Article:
Florida was ceded to the United States by Spain in 1821 as two quite separate provinces, East and West Florida. East Florida had grown up in the St. Johns river section and around the ancient city of St. Augustine. Bathed in Spanish tradition and custom, this section felt no dependence on or interest in West Florida which was centered some 400 miles to the west at Pensacola. There were virtually no towns between the two capitals, and most of the vast wilderness between St. Augustine and Pensacola was inhabited by Indians who were none too friendly. By nature the two provinces stood apart and very little understanding existed between them. Evidently, no great amount of intercourse took place between East and West Florida since travel was slow and uncertain and even years later mail took 30 days in passage from St. Augustine to Pensacola.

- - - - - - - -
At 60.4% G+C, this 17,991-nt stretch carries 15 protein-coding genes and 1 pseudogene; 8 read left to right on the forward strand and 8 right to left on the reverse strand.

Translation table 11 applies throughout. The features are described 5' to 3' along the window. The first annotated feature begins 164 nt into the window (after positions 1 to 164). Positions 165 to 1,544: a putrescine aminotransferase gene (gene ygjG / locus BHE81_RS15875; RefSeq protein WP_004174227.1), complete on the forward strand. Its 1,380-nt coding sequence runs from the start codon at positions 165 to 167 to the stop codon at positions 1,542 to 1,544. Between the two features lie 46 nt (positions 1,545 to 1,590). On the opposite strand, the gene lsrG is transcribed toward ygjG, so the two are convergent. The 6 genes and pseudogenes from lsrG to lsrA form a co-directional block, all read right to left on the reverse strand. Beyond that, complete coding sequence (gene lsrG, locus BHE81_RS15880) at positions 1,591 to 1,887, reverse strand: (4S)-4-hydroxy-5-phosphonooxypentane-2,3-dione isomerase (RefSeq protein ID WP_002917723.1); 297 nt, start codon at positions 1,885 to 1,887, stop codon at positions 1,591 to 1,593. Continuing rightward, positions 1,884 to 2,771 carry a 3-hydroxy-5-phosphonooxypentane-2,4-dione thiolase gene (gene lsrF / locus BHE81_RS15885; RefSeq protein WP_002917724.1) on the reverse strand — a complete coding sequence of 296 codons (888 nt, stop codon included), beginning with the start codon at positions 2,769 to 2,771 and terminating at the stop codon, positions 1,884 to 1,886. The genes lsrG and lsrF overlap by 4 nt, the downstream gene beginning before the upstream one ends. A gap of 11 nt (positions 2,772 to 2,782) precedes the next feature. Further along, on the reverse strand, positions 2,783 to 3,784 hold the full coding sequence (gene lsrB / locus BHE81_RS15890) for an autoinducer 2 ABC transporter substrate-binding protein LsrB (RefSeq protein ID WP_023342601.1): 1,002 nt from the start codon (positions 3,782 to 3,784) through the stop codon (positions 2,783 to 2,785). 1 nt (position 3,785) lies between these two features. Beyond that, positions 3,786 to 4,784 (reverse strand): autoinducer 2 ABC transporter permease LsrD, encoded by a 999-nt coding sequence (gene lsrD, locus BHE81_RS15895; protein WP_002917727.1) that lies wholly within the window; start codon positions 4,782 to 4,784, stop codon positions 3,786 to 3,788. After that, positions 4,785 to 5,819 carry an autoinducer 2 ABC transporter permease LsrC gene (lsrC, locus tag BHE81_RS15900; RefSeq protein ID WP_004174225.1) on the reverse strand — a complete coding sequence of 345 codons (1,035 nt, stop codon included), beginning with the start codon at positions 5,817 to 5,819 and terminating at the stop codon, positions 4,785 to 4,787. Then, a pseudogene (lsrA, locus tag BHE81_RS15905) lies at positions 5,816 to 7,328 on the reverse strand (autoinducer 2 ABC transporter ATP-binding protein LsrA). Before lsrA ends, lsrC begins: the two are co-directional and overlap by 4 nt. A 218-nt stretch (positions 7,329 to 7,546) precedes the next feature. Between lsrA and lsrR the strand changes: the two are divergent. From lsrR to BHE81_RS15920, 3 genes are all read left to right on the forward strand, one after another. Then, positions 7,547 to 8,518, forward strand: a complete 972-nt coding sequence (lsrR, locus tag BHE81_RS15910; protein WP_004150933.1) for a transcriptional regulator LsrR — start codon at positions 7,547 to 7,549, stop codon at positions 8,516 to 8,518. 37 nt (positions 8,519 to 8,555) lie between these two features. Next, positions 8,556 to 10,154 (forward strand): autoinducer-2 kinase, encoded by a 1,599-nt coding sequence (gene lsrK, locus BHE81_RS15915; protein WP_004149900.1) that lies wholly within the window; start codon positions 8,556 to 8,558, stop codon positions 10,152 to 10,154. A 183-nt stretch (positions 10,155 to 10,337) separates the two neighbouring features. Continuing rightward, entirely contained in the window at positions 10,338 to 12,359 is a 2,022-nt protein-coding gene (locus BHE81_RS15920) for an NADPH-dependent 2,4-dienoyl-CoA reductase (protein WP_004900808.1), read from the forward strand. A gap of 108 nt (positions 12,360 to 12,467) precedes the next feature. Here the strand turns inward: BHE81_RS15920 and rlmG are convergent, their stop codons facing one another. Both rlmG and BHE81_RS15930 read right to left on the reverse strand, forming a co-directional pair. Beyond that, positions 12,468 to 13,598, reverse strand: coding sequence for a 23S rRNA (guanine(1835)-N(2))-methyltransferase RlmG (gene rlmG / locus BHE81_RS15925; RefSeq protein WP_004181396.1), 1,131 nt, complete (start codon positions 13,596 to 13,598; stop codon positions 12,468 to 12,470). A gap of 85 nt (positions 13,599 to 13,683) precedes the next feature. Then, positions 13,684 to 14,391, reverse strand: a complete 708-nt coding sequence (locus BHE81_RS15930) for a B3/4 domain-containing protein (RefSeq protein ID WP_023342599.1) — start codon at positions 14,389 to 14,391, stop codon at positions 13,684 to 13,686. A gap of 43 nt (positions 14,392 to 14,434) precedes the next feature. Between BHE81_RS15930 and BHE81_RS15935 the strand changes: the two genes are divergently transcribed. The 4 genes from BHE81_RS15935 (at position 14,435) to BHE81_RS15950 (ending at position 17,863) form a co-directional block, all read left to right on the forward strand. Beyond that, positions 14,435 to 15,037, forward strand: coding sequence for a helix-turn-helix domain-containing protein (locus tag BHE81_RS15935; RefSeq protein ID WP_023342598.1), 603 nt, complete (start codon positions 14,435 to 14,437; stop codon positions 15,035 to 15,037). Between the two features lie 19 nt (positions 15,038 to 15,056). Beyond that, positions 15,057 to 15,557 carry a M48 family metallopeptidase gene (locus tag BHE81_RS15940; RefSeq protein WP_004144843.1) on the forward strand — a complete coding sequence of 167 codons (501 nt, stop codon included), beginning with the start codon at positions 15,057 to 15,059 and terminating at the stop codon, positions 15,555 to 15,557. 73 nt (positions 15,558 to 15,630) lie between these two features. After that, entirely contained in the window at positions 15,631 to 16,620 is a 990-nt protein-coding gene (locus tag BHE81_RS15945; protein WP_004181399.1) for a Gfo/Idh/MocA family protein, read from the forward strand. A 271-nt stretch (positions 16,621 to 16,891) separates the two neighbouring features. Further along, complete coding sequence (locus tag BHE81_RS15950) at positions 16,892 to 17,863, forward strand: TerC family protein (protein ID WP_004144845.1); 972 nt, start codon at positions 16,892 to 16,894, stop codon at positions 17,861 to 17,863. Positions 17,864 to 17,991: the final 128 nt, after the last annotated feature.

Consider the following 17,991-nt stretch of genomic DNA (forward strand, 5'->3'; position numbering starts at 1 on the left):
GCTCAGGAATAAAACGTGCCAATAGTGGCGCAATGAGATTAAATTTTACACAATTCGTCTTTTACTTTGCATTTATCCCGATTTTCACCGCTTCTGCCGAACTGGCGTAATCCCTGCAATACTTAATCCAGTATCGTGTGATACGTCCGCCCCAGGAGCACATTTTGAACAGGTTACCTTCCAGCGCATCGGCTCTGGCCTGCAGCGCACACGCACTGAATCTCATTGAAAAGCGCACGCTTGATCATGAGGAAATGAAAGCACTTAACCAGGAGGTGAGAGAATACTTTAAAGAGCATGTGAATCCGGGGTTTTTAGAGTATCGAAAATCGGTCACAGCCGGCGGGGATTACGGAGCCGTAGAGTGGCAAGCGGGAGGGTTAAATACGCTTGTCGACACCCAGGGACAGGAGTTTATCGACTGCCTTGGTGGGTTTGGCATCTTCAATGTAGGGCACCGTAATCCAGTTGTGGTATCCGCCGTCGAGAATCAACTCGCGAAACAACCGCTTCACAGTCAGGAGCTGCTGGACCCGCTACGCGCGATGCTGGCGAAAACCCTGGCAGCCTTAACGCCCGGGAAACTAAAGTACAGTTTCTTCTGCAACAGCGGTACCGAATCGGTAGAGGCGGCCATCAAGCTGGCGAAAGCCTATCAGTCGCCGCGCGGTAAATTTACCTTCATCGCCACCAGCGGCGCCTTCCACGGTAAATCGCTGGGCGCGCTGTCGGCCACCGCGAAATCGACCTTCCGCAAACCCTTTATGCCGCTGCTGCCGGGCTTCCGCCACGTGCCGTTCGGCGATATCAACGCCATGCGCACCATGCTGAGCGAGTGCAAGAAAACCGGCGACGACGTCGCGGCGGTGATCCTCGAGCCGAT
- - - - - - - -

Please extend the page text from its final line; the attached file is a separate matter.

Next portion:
"The Proposed Division of the Territory of Florida,"
Florida Historical Quarterly: Vol. 20
, Article 4.
Available at: https://stars.library.ucf.edu/fhq/vol20/iss3/4